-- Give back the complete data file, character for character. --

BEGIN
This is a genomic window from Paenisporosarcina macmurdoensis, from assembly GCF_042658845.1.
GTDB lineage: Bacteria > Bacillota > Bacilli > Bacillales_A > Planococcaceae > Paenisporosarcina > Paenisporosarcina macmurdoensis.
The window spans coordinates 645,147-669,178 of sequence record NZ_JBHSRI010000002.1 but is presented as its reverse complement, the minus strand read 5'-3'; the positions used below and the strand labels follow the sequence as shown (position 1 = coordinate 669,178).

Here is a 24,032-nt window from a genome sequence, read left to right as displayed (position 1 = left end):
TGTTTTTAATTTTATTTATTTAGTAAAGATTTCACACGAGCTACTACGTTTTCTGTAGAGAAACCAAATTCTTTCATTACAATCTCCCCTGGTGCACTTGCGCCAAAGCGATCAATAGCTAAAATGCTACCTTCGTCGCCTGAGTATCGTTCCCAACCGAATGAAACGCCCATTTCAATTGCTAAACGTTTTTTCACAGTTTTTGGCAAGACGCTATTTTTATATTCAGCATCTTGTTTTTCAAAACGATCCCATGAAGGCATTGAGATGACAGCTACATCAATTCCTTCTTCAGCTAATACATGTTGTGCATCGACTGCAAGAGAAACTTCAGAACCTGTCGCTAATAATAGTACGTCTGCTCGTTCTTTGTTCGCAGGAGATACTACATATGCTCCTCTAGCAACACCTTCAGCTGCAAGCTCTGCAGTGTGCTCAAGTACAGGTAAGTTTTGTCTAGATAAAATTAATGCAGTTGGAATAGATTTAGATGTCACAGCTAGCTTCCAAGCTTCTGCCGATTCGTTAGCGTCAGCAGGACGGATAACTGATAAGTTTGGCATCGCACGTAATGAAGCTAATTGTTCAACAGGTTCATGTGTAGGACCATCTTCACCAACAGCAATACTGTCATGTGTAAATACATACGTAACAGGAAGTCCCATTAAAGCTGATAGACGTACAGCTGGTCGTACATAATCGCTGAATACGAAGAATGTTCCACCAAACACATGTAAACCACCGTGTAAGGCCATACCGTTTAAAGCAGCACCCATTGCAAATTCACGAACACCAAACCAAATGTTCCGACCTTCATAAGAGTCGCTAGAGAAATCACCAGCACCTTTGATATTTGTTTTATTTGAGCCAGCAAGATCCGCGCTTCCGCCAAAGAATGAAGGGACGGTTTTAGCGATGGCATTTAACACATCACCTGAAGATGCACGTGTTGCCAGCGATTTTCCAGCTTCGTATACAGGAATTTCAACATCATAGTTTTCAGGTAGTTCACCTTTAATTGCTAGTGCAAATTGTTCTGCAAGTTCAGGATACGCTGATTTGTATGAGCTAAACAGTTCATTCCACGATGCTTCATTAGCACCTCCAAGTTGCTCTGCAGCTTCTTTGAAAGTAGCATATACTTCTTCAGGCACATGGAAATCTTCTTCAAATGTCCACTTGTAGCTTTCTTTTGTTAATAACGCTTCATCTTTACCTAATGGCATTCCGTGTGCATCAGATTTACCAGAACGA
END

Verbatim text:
This is a genomic window from Paenisporosarcina macmurdoensis, from assembly GCF_042658845.1.
GTDB lineage: Bacteria > Bacillota > Bacilli > Bacillales_A > Planococcaceae > Paenisporosarcina > Paenisporosarcina macmurdoensis.
The window spans coordinates 645,147-669,178 of sequence record NZ_JBHSRI010000002.1 but is presented as its reverse complement, the minus strand read 5'-3'; the positions used below and the strand labels follow the sequence as shown (position 1 = coordinate 669,178).

Here is a 24,032-nt window from a genome sequence, read left to right as displayed (position 1 = left end):
TGTTTTTAATTTTATTTATTTAGTAAAGATTTCACACGAGCTACTACGTTTTCTGTAGAGAAACCAAATTCTTTCATTACAATCTCCCCTGGTGCACTTGCGCCAAAGCGATCAATAGCTAAAATGCTACCTTCGTCGCCTGAGTATCGTTCCCAACCGAATGAAACGCCCATTTCAATTGCTAAACGTTTTTTCACAGTTTTTGGCAAGACGCTATTTTTATATTCAGCATCTTGTTTTTCAAAACGATCCCATGAAGGCATTGAGATGACAGCTACATCAATTCCTTCTTCAGCTAATACATGTTGTGCATCGACTGCAAGAGAAACTTCAGAACCTGTCGCTAATAATAGTACGTCTGCTCGTTCTTTGTTCGCAGGAGATACTACATATGCTCCTCTAGCAACACCTTCAGCTGCAAGCTCTGCAGTGTGCTCAAGTACAGGTAAGTTTTGTCTAGATAAAATTAATGCAGTTGGAATAGATTTAGATGTCACAGCTAGCTTCCAAGCTTCTGCCGATTCGTTAGCGTCAGCAGGACGGATAACTGATAAGTTTGGCATCGCACGTAATGAAGCTAATTGTTCAACAGGTTCATGTGTAGGACCATCTTCACCAACAGCAATACTGTCATGTGTAAATACATACGTAACAGGAAGTCCCATTAAAGCTGATAGACGTACAGCTGGTCGTACATAATCGCTGAATACGAAGAATGTTCCACCAAACACATGTAAACCACCGTGTAAGGCCATACCGTTTAAAGCAGCACCCATTGCAAATTCACGAACACCAAACCAAATGTTCCGACCTTCATAAGAGTCGCTAGAGAAATCACCAGCACCTTTGATATTTGTTTTATTTGAGCCAGCAAGATCCGCGCTTCCGCCAAAGAATGAAGGGACGGTTTTAGCGATGGCATTTAACACATCACCTGAAGATGCACGTGTTGCCAGCGATTTTCCAGCTTCGTATACAGGAATTTCAACATCATAGTTTTCAGGTAGTTCACCTTTAATTGCTAGTGCAAATTGTTCTGCAAGTTCAGGATACGCTGATTTGTATGAGCTAAACAGTTCATTCCACGATGCTTCATTAGCACCTCCAAGTTGCTCTGCAGCTTCTTTGAAAGTAGCATATACTTCTTCAGGCACATGGAAATCTTCTTCAAATGTCCACTTGTAGCTTTCTTTTGTTAATAACGCTTCATCTTTACCTAATGGCATTCCGTGTGCATCAGATTTACCAGAACGA